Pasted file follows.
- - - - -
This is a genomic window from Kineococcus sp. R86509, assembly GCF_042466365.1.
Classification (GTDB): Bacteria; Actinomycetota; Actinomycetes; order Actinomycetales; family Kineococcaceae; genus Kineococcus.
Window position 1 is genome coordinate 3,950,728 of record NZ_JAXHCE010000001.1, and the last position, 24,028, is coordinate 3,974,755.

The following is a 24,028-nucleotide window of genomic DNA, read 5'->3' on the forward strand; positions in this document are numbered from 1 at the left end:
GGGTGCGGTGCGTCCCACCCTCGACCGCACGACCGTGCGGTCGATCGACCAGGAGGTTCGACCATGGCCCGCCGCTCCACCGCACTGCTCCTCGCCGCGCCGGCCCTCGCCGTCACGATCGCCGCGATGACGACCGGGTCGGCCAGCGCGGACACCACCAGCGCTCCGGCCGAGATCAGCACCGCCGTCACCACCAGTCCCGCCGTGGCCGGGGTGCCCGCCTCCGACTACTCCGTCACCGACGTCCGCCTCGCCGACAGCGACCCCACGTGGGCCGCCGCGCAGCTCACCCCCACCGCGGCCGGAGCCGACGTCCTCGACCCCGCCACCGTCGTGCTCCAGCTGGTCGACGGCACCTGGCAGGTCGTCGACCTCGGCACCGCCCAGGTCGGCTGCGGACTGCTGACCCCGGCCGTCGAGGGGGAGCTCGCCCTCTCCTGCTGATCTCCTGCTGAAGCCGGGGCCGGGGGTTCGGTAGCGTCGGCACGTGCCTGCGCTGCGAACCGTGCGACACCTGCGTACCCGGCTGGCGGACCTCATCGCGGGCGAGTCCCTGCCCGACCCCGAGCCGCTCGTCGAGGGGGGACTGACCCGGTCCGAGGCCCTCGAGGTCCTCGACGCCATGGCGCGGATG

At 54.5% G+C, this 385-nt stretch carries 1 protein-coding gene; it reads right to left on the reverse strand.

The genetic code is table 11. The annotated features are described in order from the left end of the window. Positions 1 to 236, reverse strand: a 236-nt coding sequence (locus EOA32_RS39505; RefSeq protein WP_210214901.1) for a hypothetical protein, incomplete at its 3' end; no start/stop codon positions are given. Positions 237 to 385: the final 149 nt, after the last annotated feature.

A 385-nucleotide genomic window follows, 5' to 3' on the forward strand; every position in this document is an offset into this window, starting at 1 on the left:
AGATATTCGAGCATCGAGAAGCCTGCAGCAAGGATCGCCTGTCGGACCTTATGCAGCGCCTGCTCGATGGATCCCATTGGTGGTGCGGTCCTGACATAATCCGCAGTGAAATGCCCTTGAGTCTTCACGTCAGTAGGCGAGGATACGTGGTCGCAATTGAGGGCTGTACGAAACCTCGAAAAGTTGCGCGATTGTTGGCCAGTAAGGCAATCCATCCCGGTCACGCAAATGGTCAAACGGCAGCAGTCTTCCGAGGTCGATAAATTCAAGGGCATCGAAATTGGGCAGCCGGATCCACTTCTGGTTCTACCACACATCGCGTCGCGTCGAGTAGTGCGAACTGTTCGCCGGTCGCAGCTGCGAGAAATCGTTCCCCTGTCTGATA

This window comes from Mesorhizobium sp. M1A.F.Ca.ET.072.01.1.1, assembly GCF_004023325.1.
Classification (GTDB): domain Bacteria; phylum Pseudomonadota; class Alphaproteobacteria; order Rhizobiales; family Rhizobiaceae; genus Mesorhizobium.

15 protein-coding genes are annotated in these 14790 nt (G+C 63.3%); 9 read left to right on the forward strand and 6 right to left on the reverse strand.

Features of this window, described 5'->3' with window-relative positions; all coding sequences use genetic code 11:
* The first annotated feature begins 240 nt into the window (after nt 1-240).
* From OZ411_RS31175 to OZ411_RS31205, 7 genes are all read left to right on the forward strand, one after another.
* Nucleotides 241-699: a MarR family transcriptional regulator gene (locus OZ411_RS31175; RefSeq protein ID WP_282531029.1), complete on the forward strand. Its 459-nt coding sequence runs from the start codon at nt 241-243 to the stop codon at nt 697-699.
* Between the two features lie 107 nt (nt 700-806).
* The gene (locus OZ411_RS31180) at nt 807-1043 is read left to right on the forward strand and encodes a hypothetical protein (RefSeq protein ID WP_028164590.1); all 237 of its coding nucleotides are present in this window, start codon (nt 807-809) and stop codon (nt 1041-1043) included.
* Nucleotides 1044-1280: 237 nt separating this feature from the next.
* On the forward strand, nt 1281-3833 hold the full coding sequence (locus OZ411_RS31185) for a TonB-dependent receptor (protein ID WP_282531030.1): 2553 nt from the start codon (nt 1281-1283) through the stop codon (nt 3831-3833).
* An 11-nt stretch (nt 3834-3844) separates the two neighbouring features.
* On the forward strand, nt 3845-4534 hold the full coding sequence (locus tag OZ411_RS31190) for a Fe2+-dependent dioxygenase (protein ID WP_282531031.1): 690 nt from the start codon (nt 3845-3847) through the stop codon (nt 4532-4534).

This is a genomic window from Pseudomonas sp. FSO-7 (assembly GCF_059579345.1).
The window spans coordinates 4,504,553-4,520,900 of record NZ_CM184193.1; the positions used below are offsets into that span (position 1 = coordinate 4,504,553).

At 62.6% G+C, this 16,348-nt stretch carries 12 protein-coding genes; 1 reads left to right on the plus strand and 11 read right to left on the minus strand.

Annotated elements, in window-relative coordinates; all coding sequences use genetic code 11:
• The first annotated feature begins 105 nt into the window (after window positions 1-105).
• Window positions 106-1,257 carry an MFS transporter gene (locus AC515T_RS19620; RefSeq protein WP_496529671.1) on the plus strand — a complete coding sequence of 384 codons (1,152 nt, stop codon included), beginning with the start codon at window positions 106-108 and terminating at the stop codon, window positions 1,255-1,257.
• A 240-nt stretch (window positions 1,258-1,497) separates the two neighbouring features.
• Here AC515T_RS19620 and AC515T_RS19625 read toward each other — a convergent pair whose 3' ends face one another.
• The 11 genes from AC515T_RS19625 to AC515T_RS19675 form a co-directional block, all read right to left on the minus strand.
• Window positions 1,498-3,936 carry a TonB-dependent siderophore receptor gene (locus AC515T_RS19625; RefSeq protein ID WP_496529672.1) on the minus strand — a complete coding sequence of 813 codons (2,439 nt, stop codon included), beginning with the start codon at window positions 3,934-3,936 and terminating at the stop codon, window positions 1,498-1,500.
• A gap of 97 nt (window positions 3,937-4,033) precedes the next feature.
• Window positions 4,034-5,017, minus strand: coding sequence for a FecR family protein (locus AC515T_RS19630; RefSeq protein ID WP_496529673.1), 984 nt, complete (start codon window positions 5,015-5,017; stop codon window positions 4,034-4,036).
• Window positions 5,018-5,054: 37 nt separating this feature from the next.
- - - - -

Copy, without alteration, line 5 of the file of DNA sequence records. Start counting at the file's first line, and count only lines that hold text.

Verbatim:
GGGTGCGGTGCGTCCCACCCTCGACCGCACGACCGTGCGGTCGATCGACCAGGAGGTTCGACCATGGCCCGCCGCTCCACCGCACTGCTCCTCGCCGCGCCGGCCCTCGCCGTCACGATCGCCGCGATGACGACCGGGTCGGCCAGCGCGGACACCACCAGCGCTCCGGCCGAGATCAGCACCGCCGTCACCACCAGTCCCGCCGTGGCCGGGGTGCCCGCCTCCGACTACTCCGTCACCGACGTCCGCCTCGCCGACAGCGACCCCACGTGGGCCGCCGCGCAGCTCACCCCCACCGCGGCCGGAGCCGACGTCCTCGACCCCGCCACCGTCGTGCTCCAGCTGGTCGACGGCACCTGGCAGGTCGTCGACCTCGGCACCGCCCAGGTCGGCTGCGGACTGCTGACCCCGGCCGTCGAGGGGGAGCTCGCCCTCTCCTGCTGATCTCCTGCTGAAGCCGGGGCCGGGGGTTCGGTAGCGTCGGCACGTGCCTGCGCTGCGAACCGTGCGACACCTGCGTACCCGGCTGGCGGACCTCATCGCGGGCGAGTCCCTGCCCGACCCCGAGCCGCTCGTCGAGGGGGGACTGACCCGGTCCGAGGCCCTCGAGGTCCTCGACGCCATGGCGCGGATG